In the novella’s third part, “Literature of the Children,” the narrator reencounters Claudia and in doing so he comes to better understand his relationship to the stories he’s been telling. Repeating a sentiment from the first pages of the book, he says, after his first meeting with the girl, “I’d like to remember each of her words now, with absolute precision, and write them down in this notebook with no additional commentary.” His wish is to efface his role as the author and to speak only as the prominent characters of his story do.

This is a refinement of the problem posed in the previous section. As a secondary character, living in the shadow of Claudia, his parents, and others, his ultimate problem is that he exists, that he must be alive to witness their actions and to verify that they took place.

The narrator spied on his neighbor for Claudia. This strange request stands as a proof of a far more frightening truth that he learns only as an adult, that his neighbor was in fact Claudia’s father who was living in hiding under the assumed identity of his brother. Claudia never knew that her father was living in her neighborhood until the night of the earthquake, when she and her mother ran into him in the streets during the aftermath. Her request to the young narrator was a strategy to soothe herself with always-current knowledge that her father had not been disappeared.

Yet again, the narrator’s life is secondary. His actions in the world lie in the shadows of others’. Knowledge he’s gained in his adult life shows that his memory is composed of half-truths and whole-hearted lies. “No one [can] speak for someone else,” he thinks. “Although we might want to tell other people’s stories we always end up telling our own.”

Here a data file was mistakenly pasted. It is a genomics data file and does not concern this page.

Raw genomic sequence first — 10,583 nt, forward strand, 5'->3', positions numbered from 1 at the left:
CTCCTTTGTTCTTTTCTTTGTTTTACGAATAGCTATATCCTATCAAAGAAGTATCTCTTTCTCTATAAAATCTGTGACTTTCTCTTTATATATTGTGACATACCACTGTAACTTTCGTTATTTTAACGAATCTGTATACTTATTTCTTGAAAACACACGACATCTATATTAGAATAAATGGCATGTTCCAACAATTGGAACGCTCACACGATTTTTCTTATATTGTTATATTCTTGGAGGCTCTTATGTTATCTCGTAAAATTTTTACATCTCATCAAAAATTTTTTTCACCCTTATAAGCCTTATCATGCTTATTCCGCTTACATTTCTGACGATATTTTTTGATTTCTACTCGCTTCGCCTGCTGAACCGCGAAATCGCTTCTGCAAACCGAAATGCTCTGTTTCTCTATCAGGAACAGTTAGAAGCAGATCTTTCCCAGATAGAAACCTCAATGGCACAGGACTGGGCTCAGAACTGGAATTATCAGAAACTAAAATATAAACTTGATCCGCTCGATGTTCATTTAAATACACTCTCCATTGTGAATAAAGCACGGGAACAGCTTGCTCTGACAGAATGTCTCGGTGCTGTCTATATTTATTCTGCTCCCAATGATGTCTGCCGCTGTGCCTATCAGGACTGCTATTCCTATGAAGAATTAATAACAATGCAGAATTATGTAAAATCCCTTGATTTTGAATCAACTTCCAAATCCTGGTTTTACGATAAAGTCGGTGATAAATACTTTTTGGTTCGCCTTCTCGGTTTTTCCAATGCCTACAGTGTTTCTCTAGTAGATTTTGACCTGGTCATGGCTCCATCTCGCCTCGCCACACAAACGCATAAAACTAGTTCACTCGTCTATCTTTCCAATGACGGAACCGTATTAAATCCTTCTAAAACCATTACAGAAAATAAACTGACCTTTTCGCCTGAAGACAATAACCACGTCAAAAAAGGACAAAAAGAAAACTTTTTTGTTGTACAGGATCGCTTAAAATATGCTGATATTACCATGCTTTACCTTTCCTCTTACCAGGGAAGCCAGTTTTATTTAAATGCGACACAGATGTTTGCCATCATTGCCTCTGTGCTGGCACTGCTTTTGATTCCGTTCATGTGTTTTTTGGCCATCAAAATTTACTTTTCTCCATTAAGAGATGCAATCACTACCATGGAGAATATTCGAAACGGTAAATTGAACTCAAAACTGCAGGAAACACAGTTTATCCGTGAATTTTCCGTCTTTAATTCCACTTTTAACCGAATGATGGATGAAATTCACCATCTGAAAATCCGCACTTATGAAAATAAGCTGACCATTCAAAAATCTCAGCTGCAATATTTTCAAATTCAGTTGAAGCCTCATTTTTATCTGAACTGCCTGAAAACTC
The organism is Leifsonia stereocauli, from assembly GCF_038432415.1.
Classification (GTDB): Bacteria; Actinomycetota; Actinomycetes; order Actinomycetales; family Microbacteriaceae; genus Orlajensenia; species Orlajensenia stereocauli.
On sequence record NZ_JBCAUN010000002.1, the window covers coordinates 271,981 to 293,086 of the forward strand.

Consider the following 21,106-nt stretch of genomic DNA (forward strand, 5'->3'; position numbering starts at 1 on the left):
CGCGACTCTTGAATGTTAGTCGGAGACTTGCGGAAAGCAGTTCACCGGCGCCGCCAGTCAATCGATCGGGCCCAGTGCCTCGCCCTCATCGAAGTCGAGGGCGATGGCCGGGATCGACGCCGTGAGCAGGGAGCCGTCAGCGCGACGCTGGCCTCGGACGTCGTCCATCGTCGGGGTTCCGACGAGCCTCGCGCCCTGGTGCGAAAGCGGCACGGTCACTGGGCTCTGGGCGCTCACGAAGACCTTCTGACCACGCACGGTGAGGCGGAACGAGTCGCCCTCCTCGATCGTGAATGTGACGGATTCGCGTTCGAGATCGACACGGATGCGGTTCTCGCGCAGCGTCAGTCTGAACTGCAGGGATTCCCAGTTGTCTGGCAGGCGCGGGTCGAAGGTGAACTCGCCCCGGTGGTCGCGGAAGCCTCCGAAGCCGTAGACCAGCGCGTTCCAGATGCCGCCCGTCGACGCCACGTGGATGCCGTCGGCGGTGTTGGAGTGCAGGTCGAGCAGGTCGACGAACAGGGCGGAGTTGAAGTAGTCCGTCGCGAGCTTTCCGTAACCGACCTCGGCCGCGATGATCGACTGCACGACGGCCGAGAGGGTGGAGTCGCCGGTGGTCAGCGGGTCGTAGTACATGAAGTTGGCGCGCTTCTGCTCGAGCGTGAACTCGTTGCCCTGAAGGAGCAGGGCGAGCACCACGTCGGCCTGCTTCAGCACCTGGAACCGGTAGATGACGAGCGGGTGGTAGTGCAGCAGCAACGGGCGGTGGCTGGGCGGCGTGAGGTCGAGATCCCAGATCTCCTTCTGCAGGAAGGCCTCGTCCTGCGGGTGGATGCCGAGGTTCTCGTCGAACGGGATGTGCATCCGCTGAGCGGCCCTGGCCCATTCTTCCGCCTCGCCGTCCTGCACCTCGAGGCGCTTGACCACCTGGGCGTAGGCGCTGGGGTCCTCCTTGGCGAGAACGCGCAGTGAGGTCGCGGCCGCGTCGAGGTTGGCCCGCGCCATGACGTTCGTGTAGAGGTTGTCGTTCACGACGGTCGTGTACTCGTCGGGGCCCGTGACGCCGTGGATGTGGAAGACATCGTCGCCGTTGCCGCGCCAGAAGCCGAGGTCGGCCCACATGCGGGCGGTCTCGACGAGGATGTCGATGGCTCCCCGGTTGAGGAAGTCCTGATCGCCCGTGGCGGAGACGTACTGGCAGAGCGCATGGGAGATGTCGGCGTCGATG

During a brief stay in Chile (Claudia spends most of her time in the US) as well as a brief separation from Eme, Claudia and the narrator have an affair. Their union suggests a search for something which their childhood selves lacked and which their adult selves remember the other having:  the narrator seeing in Claudia a life more closely tied to history and Claudia seeing in the narrator a blissful naivety and an innocence of which she was robbed. As the narrator puts it,  “We [were] united by a desire to regain the scenes of secondary characters. Unnecessary scenes that were reasonably discarded, and which nonetheless we collect obsessively.”

In their brief relationship, in the easy routine in which they live for a few weeks, the narrator gains sight of himself as something other than secondary. He begins to see his active role in the world, both as a child and as an adult. He glimpses the role that the writers of his generation must play. In a phrase he uses to describe Claudia’s childhood, he writes that she “[learned] to tell her story as if it didn’t hurt.” It is with such a mind that Chilean writers like himself must approach the past, because that is how the past was approached by those who survived it. Setting himself this goal of documenting memory, of purifying language to its barest emotionless descriptors, the narrator sees his profession as a renewed and worthwhile task.